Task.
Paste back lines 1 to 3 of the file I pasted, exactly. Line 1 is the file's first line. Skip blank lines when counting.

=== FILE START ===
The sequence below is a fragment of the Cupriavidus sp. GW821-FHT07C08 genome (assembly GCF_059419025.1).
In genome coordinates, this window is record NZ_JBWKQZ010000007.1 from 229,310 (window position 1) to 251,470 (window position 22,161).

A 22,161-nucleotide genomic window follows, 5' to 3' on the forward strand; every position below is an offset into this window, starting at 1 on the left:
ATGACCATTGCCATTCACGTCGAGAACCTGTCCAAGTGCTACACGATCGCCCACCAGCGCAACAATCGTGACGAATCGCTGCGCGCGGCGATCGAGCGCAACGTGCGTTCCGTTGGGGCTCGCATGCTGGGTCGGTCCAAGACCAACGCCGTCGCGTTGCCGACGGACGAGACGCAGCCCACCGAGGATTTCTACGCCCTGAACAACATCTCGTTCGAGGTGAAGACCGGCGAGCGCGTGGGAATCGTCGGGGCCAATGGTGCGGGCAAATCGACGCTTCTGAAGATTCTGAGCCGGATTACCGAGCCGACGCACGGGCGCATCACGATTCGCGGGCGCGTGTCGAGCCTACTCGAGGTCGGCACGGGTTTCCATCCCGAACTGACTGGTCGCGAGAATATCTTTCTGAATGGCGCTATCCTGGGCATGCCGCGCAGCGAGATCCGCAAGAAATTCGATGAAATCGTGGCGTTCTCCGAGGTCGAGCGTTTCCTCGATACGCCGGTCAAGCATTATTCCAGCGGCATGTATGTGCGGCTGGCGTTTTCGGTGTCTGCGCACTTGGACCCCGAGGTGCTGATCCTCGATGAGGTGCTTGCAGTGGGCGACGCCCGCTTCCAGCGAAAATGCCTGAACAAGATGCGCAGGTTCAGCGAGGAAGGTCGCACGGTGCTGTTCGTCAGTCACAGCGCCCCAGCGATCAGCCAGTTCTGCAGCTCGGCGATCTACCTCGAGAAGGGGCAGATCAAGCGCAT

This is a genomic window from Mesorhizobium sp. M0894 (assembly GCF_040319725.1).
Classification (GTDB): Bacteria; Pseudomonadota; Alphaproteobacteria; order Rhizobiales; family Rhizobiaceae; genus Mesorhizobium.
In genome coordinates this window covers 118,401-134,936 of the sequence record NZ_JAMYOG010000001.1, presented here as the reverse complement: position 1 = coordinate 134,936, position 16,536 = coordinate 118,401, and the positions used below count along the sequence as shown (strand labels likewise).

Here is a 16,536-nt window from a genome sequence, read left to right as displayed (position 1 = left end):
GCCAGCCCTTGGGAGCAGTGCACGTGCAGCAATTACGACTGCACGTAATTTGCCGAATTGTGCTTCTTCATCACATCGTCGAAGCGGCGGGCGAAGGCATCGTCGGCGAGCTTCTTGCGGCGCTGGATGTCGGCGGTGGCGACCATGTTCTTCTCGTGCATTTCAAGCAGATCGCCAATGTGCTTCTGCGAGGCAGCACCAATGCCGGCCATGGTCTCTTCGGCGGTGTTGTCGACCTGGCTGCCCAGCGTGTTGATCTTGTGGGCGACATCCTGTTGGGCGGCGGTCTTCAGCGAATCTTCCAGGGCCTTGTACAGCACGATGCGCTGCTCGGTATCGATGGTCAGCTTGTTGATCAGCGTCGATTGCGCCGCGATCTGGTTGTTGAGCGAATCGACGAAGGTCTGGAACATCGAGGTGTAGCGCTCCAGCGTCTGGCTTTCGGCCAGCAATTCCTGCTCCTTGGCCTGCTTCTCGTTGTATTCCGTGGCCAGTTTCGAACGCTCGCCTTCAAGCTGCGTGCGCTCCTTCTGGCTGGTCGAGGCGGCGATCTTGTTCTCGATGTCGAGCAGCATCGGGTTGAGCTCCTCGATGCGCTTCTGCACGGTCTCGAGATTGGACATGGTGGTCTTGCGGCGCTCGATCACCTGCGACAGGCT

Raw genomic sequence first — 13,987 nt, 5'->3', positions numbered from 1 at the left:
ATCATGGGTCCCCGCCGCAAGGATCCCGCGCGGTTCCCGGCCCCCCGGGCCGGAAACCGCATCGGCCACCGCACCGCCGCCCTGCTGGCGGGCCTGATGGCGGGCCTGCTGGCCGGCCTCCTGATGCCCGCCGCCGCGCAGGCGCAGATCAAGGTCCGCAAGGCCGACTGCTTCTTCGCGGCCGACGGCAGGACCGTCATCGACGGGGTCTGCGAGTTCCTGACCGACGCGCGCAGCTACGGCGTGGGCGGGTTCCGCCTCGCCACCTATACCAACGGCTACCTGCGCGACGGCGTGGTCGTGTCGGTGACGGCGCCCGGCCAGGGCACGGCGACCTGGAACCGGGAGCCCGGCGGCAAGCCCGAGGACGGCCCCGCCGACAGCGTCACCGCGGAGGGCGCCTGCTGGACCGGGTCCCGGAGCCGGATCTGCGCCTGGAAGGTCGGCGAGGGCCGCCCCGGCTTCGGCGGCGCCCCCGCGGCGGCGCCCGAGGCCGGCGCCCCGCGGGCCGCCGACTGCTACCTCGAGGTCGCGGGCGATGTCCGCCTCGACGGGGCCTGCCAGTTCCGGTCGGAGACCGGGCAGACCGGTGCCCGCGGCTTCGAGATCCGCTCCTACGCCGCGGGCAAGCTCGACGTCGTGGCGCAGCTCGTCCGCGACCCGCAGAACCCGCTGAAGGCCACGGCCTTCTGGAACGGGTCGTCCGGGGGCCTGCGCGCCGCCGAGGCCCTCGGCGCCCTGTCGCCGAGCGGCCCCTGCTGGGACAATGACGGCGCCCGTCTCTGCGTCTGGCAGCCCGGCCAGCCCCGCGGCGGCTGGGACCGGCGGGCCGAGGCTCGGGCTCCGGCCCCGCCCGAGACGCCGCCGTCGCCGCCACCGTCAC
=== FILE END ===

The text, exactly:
The sequence below is a fragment of the Cupriavidus sp. GW821-FHT07C08 genome (assembly GCF_059419025.1).
In genome coordinates, this window is record NZ_JBWKQZ010000007.1 from 229,310 (window position 1) to 251,470 (window position 22,161).

A 22,161-nucleotide genomic window follows, 5' to 3' on the forward strand; every position below is an offset into this window, starting at 1 on the left: